Death of the FOH. Maybe?
Springsteen said, 'Poor man wanna rich - rich man wanna be King; and the King ain't satisfied 'til he rules everything!' In New York City, there's a rat race in motion for the Delivery Kingdom's dominance and it does not show signs of slowing down. The stage is set with restaurant Royalty (David Chang, Maple, Ando) and emerging Nobles (Blue Summit Group, Delivery Only) looking to rapidly expand into new neighborhoods while retaining the integrity of their food and service quality one order at a time.
So, is the FOH being phased out? Not yet. However, with growing restrictions and increases in wage requirements, the dining marketplace seems to be humming along to the tune of ordering-in for quality cuisine, from the comfort of their desk or couch.
What's up for grabs in this new era of dining? We sat down with Delivery Only, a Financial District based concept that is just in their 8th month of operations to learn a bit more about their pedigree.
Why did you start 'D|O'? 'There’s a huge void to fill in ordering out. Until recently, everyone doing delivery was focused on their dining room and just stuffing the brown bags and sent it out. No consideration toward travel times, quality of product, or the long forgotten idea of service. It’s simple: we couldn’t get a decent meal to the apartment.' said Tim Powell, Partner & Owner.
So what's the new, special sauce? 'I don’t think that delivery is necessarily the “new” way to dine. Data shows that delivery has been present for years. Come on, it’s New York! This is how we eat half of the time. The difference today is that some of us just want to make it better. No rocket science there - just a new focus.' said Mr. Powell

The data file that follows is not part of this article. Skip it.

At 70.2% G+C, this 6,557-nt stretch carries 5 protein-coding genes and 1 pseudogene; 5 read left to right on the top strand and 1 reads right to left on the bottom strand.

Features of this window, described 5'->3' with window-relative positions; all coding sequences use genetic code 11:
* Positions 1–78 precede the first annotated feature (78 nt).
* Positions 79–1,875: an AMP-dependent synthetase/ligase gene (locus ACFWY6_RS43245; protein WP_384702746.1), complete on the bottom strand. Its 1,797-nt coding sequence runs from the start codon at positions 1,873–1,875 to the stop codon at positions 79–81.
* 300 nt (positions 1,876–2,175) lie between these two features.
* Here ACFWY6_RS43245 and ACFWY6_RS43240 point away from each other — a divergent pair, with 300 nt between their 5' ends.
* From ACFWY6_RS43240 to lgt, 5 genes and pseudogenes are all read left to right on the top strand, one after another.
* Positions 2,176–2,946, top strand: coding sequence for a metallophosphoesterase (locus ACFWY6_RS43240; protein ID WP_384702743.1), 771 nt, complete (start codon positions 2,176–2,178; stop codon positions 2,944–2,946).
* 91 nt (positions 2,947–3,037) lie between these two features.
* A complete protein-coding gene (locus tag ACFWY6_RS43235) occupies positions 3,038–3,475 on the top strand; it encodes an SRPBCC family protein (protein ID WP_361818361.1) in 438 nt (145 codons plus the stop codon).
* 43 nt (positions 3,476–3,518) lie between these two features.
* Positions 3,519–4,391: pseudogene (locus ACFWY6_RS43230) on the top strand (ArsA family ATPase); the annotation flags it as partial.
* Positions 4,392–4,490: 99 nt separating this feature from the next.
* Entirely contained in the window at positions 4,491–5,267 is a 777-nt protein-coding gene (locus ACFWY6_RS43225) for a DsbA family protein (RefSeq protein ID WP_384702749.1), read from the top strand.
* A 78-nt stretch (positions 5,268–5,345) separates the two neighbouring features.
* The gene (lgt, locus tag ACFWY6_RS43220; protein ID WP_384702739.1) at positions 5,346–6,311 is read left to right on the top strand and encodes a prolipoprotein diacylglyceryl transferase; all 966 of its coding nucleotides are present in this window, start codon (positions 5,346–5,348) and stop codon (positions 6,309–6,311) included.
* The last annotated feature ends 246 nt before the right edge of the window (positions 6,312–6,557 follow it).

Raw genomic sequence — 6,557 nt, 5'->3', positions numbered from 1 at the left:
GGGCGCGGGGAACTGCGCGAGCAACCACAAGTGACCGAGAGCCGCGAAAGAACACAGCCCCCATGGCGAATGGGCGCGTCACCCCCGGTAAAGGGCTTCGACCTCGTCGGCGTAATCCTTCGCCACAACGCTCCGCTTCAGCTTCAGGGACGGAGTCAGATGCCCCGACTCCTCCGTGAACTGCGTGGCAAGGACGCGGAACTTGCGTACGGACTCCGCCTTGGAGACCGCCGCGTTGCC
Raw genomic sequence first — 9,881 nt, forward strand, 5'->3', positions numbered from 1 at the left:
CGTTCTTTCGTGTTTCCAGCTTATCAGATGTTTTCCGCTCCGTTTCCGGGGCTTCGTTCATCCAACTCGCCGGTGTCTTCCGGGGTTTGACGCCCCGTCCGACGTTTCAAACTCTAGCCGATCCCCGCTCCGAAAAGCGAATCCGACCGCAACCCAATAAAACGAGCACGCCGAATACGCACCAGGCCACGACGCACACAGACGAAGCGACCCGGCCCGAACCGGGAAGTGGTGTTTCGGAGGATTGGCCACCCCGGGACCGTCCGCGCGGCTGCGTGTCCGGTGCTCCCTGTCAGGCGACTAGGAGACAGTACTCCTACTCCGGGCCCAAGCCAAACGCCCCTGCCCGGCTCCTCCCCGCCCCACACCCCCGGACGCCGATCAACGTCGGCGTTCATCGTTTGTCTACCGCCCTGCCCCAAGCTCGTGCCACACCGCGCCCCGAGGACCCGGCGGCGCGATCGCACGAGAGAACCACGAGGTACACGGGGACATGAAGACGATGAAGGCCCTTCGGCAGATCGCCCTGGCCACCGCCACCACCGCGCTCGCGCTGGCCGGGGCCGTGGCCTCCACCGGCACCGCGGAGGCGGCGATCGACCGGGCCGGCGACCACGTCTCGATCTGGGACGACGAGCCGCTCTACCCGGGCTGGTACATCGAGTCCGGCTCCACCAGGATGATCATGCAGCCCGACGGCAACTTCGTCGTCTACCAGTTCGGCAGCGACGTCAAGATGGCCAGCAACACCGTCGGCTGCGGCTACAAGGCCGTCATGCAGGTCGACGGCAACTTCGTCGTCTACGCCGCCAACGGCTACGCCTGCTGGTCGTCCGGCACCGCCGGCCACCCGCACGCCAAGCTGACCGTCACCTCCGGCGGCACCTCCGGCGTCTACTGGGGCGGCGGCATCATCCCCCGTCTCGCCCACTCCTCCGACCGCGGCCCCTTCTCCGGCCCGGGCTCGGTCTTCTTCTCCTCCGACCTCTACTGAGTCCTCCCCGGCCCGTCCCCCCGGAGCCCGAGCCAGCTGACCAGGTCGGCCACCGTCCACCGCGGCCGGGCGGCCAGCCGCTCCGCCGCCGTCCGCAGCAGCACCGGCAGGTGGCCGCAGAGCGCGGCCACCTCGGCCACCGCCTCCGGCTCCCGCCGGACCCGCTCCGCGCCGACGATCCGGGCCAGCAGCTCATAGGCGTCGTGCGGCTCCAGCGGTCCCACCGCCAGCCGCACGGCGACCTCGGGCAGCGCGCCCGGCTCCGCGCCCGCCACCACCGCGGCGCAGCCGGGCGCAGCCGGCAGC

Tackling Goliath. "Delivery Only faces two main challenges: 3rd party ordering platforms (whom take large percentage cuts of each processed order) and competition (re: Maple) who have a considerable marketing budget and have accelerated outside their FiDi roots and into new boroughs. So we asked, 'What makes Delivery Only a bit different?' Mr. Powell: 'We never set out to serve the masses with a "disruptive” Uber-like concept. We’ve always known who we are and our commitment to a great product first and followed with real sincerity and care in our service. This isn’t possible in these other models. We will stick with the “made to order” model and grow the old fashioned way, customer-by-customer.'
With market demand comes competition. Restaurants are doing whatever they can to circumvent the pains associated with operating the FOH and customers have realized that they can get amazing meals without having to disrupt their busy lives. They can get it right on their couch, watching their 'shows', checking their Instagram feed, and cuddling with their cat.